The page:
Thanks in part to a series of deals with state governments in recent years, Amazon is collecting sales tax in every state that has one. But those deals do not always extend to taxes assessed by local governments.
When Amazon agreed last year to begin collecting sales tax in New Mexico, state officials celebrated what they said could be tens of millions of dollars in annual tax revenue.
But they are not cheering in Albuquerque City Hall. A year after that announcement, New Mexico’s largest city has not seen a dime from Amazon. That’s because the online shopping giant’s deal applied only to the 5.125 percent statewide tax, not to the 2.375 percent tax tacked on by the city of Albuquerque.
“The loser in that arrangement is cities,” Mayor Tim Keller said. “Cities are really being left to themselves.”
Thanks in part to a series of deals with state governments in recent years, Amazon is collecting sales tax in every state that has one. But those deals do not always extend to taxes assessed by local governments. The company still is not collecting sales taxes in dozens of cities, including Philadelphia, Pittsburgh and Cedar Rapids, Iowa, according to a new report from the Institute on Taxation and Economic Policy, a left-leaning think tank. Those cities are in seven states: Alabama, Alaska, Idaho, Iowa, Mississippi, New Mexico and Pennsylvania.
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Carl Davis, the report’s author, said local governments were missing out on millions in tax revenue when other income streams are also under strain. And local retailers, many already struggling to compete with online retailers, are effectively forced to charge more for their products than online sellers that are not required to collect local taxes.
“It’s just a direct price advantage that shows up on customers’ receipts,” Davis said. “You never want to end up in the situation where the companies you’re offering better deals to are the ones that don’t even have roots in your community.”
Amazon says it collects taxes in every jurisdiction where it is required to do so, and Davis’ report found that the company does collect local taxes in most states. But a hodgepodge of state laws govern tax collection, meaning there is not a simple solution for municipalities that are now left out.
Davis said his findings were less the fault of Amazon than of state tax systems that do not require, and in some cases do not allow, online retailers to collect local taxes. He said states rushed to strike deals with Amazon without always ensuring that local governments would benefit as well.
“It’s just been overshadowed by the state issue,” Davis said. “It’s smaller dollars at play, but for these communities, it’s dollars that matter.”
Amazon sometimes collects taxes where other online retailers do not. In Chicago, for example, Amazon collects local taxes because it has warehouses and other facilities in Illinois; online retailers that do not have a physical presence in the state generally do not have to collect taxes there.
Usually it is states — not cities or counties — that decide who has to collect local sales taxes. In most states, taxes are based on the location of the buyer, and retailers are required to collect local sales taxes alongside state taxes. But in some states, including New Mexico, taxes are based on the location of the seller, meaning there is no mechanism for collecting taxes from sellers that do not have a physical presence in the area. Other states have other legal quirks that affect local tax collections.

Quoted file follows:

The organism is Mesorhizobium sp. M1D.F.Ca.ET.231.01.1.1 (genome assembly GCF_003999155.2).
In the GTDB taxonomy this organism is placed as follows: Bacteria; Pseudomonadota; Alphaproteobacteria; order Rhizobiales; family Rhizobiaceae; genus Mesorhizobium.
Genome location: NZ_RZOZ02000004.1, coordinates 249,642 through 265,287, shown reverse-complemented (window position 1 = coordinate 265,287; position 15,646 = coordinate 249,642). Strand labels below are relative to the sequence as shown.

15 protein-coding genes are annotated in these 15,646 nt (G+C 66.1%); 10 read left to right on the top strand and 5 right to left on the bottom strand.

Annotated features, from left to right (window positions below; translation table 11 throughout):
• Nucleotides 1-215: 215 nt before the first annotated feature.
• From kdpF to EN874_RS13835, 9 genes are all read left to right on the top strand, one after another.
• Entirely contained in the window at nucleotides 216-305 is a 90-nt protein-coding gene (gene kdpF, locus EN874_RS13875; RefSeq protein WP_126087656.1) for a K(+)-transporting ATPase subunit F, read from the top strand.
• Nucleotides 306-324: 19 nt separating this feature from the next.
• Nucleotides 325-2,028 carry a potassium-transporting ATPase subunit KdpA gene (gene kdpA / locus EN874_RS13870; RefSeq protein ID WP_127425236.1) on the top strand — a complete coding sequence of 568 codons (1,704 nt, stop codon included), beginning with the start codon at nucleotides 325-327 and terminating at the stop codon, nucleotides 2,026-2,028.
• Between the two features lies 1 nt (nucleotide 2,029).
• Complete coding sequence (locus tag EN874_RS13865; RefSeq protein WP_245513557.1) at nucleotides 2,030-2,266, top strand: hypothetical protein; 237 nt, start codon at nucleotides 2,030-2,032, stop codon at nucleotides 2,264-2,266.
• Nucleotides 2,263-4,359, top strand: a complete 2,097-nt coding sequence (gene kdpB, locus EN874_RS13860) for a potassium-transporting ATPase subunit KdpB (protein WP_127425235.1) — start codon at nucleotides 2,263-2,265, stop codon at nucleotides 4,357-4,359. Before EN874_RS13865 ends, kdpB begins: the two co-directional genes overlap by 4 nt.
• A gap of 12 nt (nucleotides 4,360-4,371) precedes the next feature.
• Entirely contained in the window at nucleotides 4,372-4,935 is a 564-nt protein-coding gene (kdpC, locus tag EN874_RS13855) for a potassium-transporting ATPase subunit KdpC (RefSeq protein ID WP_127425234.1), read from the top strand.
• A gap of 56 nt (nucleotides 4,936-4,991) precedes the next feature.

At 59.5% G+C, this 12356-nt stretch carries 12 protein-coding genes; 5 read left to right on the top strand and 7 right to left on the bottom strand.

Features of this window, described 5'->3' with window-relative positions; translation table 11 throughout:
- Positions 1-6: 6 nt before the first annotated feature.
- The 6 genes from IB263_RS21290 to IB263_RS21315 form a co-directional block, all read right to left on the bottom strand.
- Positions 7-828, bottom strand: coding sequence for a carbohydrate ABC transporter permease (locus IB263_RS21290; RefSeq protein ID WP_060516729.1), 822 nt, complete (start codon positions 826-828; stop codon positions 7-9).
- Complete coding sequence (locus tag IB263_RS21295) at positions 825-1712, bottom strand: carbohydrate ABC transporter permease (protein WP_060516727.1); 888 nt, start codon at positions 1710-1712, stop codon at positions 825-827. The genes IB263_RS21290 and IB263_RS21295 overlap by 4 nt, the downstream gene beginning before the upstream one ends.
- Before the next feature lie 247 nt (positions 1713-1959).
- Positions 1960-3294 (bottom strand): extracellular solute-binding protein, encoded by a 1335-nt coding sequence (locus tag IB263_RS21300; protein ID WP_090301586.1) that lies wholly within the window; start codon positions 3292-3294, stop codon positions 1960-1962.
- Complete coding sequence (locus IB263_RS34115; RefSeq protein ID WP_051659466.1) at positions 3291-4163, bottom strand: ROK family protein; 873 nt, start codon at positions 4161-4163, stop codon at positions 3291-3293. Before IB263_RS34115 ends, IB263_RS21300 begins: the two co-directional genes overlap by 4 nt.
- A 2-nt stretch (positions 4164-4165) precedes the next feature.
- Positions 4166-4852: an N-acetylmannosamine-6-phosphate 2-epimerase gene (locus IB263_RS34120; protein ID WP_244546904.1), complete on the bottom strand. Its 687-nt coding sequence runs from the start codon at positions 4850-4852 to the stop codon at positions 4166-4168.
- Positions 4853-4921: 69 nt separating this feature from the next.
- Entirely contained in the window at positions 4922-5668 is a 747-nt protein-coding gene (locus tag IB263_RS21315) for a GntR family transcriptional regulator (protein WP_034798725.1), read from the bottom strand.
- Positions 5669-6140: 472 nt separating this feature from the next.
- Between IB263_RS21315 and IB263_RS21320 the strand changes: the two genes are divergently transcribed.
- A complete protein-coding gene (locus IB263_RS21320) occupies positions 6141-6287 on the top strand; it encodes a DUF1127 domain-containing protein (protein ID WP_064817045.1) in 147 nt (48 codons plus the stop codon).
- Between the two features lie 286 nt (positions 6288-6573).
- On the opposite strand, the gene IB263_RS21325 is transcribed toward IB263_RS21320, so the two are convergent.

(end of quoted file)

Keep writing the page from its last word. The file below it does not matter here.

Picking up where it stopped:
Those loopholes have existed for years, but their significance has grown greatly with the rise of online retail, said Scott Peterson, vice president of government relations at Seattle-based Avalara, a company that helps retailers calculate and collect sales taxes.
“This huge hole that exists in the sales-tax structure has been known for a long time,” Peterson said. “Their laws have not kept up.”
A pending U.S. Supreme Court case, South Dakota v. Wayfair Inc., could change the legal landscape, but not necessarily simplify it. Depending on the outcome, the case could pave the way for states to require companies to collect sales taxes even if they do not have a location in the state. But local governments in Pennsylvania, New Mexico and other states still would not be able to collect taxes without help from their legislatures.
Local government officials in many parts of the country say the rise of tax-free online shopping has had a big effect on their budgets. Albuquerque, for example, relies on the sales tax — or what is known in New Mexico as a gross receipts tax — for nearly two-thirds of its general-fund revenue, which totaled about $500 million last year. The city’s finance department estimates that it lost out on $5 million in tax revenue on Amazon purchases in 2016, although calculations are difficult because of a lack of available data. Lost revenue from other online retailers adds millions of dollars more.
Keller, the mayor, said Amazon benefited from city services, such as the roads used by delivery trucks carrying its packages and the police officers who make sure packages are not stolen. But unlike local retailers, the company does not chip in.
“This is the fundamental way we fund American society, and thanks to technology they found a way to opt out of that,” Keller said. “They’re getting a free ride.”